When international student Anna Semenova came to the United States 12 years ago, she experienced what she calls “major culture shock.” Originally from Ukraine, Anna noticed differences in everything from food to communication styles to public transportation. “No amount of preparation and workshops can truly prepare you for such major culture differences,” said Anna, noting differences in areas such as technology availability and usage in classroom or the number of major political parties (in Ukraine, there are roughly 30 major parties compared to two in the United States).
One of Anna’s favorite memories as an Anderson University MBA student was developing a business plan with a small team of students. By the end of the semester, each member of the team was putting in 15-20 hours of research and writing each week, but Anna and her team won an $11,000 prize for their plan. “The writing of a business plan was a saga of its own,” said Anna. “Winning the competition was the highlight of my time in the MBA program.”
As an Anderson University MBA student, Anna offered her peers unique insight into cultural differences of conducting business outside of the United States.
“Having lived in a communist and then an economically-challenged country, I know corruption and bureaucracy firsthand,” said Anna. “It is very important to keep an open mind, and to know the political and social aspects of the country you intend to conduct business in.”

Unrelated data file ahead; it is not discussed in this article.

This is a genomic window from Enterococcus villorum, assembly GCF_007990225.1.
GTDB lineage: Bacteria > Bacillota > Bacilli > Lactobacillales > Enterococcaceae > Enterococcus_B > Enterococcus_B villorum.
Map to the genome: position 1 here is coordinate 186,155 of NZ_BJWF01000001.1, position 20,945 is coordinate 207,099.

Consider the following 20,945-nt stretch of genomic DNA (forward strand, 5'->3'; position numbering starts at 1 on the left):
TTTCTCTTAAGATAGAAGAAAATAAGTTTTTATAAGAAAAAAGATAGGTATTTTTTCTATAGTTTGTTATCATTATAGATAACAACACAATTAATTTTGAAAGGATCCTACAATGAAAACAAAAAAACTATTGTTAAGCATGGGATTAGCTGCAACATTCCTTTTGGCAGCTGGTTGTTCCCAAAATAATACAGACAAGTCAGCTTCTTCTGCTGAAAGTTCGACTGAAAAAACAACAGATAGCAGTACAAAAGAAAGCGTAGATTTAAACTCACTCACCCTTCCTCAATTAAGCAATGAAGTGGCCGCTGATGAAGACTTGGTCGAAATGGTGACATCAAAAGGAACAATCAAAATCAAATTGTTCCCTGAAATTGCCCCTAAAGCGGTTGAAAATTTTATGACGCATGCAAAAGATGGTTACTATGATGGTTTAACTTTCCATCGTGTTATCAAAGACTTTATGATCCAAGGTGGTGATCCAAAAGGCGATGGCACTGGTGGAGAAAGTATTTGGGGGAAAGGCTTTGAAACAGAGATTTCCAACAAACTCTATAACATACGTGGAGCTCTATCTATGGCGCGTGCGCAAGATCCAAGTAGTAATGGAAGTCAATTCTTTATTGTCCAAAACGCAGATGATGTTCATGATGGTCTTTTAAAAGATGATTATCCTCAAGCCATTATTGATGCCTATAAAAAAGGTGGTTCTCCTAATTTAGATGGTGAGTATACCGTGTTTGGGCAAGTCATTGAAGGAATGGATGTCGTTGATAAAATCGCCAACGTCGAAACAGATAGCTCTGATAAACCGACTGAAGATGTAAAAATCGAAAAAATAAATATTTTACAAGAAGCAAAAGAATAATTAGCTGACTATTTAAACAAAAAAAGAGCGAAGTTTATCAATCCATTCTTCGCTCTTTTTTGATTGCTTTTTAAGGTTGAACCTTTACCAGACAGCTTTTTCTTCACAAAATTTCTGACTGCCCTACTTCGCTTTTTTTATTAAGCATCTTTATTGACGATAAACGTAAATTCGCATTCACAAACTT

For example, Anna cites bribery as an acceptable business expense in many developing countries. “In the Western world, such an ‘expense’ would create considerable ethical and accounting issues,” said Anna.
Anna has also witnessed the differences in local legislation on the landscape of business. In the early 1990s, when Ukraine separated from the Soviet Union, import laws waived import tax for defective products. A company could then, theoretically, import left shoes in one shipment, import right shoes in the next and ultimately evade the tax.
When Anna graduated on May 7, her mother, who lives in Ukraine, watched the ceremony via Anderson University’s webcast. “Currently I am still in awe of all the technological advances and social media revolution taking place,” said Anna.
Anna is considering using her MBA in China or Southeast Asia, as she pursues employment opportunities abroad.